Abu Dhabi is committed to investing $ 6 billion in the cultural and creative industry while the Gulf emirate seeks to increase its spending on post-coronavirus stimulus and diversify away from oil.
Having already committed $ 2.3 billion in projects in the sector, the government will allocate for the next five years another $ 6 billion in museum construction, in addition to making investments in sectors ranging from the media, play and music to cultural heritage, architecture and art.
“In terms of growth, we know that the creative industries will be a major contributor to GDP here in Abu Dhabi,” Mohamed Al Mubarak, chairman of the emirate’s culture and tourism department, said in an interview.
The oil-rich capital of the United Arab Emirates has launched a separate $ 13.6 billion stimulus package in 2019 to prepare the emirate for a post-oil future. Accelerate diversification plans as it emerges from the coronavirus pandemic with a new focus on economic development.
A “substantial part” of these new funds is earmarked for the construction of cultural institutions on Abu Dhabi’s Saadiyat Island, which is already in an outpost of the Louvre, a major tourist attraction.
The Zayed National Museum, which shows the life of founding father Sheikh Zayed, is under construction. Preparatory work for the Guggenheim Abu Dhabi, both anticipated and long overdue, had been awarded, Mubarak said, with the main contract for the museum designed by Frank Gehry expected “soon”. Two more new museums are planned.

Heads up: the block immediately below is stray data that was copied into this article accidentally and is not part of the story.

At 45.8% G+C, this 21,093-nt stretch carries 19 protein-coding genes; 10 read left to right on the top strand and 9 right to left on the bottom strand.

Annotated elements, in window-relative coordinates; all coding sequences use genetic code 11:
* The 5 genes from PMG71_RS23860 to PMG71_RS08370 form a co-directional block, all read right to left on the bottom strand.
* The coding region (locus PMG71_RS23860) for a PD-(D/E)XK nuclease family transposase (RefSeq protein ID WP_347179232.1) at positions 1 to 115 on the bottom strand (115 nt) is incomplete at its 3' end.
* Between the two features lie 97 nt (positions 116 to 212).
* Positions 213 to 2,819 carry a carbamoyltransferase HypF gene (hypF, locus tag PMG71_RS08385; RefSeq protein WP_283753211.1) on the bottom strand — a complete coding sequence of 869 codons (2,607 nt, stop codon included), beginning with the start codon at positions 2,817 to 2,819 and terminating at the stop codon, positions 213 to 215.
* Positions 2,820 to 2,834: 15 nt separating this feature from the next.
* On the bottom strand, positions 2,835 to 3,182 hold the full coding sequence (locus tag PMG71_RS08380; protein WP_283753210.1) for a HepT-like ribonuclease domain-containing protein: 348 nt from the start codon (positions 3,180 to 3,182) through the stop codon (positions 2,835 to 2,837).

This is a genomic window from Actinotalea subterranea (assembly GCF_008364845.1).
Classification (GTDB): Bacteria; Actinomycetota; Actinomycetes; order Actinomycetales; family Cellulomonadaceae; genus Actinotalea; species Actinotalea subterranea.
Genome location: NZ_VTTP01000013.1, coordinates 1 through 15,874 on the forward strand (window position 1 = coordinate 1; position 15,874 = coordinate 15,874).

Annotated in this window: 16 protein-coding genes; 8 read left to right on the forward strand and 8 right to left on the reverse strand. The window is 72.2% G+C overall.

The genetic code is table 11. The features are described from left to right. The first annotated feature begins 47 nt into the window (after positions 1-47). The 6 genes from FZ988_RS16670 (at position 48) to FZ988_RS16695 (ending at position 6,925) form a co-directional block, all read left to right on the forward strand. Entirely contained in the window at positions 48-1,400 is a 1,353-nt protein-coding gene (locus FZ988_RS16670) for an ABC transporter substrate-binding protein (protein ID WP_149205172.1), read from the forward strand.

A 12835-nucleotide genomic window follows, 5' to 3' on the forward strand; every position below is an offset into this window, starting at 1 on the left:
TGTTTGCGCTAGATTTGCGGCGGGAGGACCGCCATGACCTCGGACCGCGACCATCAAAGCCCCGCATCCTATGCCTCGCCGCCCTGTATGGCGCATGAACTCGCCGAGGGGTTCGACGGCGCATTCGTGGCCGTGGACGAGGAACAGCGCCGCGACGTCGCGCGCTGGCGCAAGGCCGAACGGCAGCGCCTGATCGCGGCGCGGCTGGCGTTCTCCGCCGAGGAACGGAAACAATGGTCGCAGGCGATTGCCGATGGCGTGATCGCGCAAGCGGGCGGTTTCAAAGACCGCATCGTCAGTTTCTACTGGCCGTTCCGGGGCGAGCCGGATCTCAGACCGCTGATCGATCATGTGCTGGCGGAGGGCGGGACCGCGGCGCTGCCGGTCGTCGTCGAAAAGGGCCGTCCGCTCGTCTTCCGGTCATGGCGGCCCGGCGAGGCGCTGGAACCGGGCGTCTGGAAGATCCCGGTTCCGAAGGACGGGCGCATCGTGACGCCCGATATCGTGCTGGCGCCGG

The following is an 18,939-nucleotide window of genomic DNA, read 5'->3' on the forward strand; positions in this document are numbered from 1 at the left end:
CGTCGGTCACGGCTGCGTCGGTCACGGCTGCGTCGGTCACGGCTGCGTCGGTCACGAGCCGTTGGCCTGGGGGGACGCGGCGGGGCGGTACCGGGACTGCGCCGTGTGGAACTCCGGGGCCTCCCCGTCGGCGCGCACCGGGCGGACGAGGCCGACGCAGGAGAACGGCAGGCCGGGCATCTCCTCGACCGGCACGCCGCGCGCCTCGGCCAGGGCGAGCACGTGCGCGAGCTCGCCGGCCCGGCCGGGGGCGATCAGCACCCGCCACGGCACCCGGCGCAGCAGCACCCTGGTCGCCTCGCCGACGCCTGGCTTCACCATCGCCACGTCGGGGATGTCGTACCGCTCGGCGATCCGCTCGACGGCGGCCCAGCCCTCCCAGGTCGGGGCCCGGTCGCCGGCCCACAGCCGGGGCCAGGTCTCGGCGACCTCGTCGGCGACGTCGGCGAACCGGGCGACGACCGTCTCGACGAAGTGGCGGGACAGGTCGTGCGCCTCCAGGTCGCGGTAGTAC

The cultural district is expected to be largely completed by 2025. It will include the Abrahamic Family Home, a facility for interfaith dialogue that includes a mosque, a church and a synagogue.
With 20,000 people already employed in the creative and cultural sector, Abu Dhabi hopes its investment in infrastructure and partnerships will create another 15,000 jobs over the next four years. At Yas Creative Hub, a new media area with tenants like CNN, they are expected to welcome 8,000 workers by the end of the year.
The expansion of the creative sector, while aiming to create jobs for citizens, will also require overseas talent. Abu Dhabi, along with other emirates, has launched a special visa to facilitate the entry of skilled workers.
Residents of Middle Eastern countries often complain about the difficulty of securing visas for the UAE concerned by security. But Mubarak said authorities were in liaison to work on a “seamless” process with quick checks, and also considered subsidies and other incentives to help “every single demographic income” thrive in the expensive city. “If you’re an artist, you’ll have the opportunity to flourish in the most cost-effective way,” he said.
During the pandemic, the emirate invested $ 200 million in film production, he said. About 1,000 people took part in the film Mission Impossible 7 in the emirate earlier this year.
The oil-rich capital competes directly with Dubai, the country’s traditional center for the creative industry. The capital has already launched its financial center and its initial technology center in competition with its oil-poor neighbor. But Mubarak said the creative industry’s “cake” was big enough for the two cities.
He also raised his concerns about the impact of the UAE’s strict restrictions on freedom of expression. He pointed towards wider reforms, including the granting of long-term visas and also of nationality to some expats.
“We are an evolving state that evolves with our times,” he said. “We’ve already seen this year that we’ve seen massive policy changes, so you can see how we think ahead as we become.”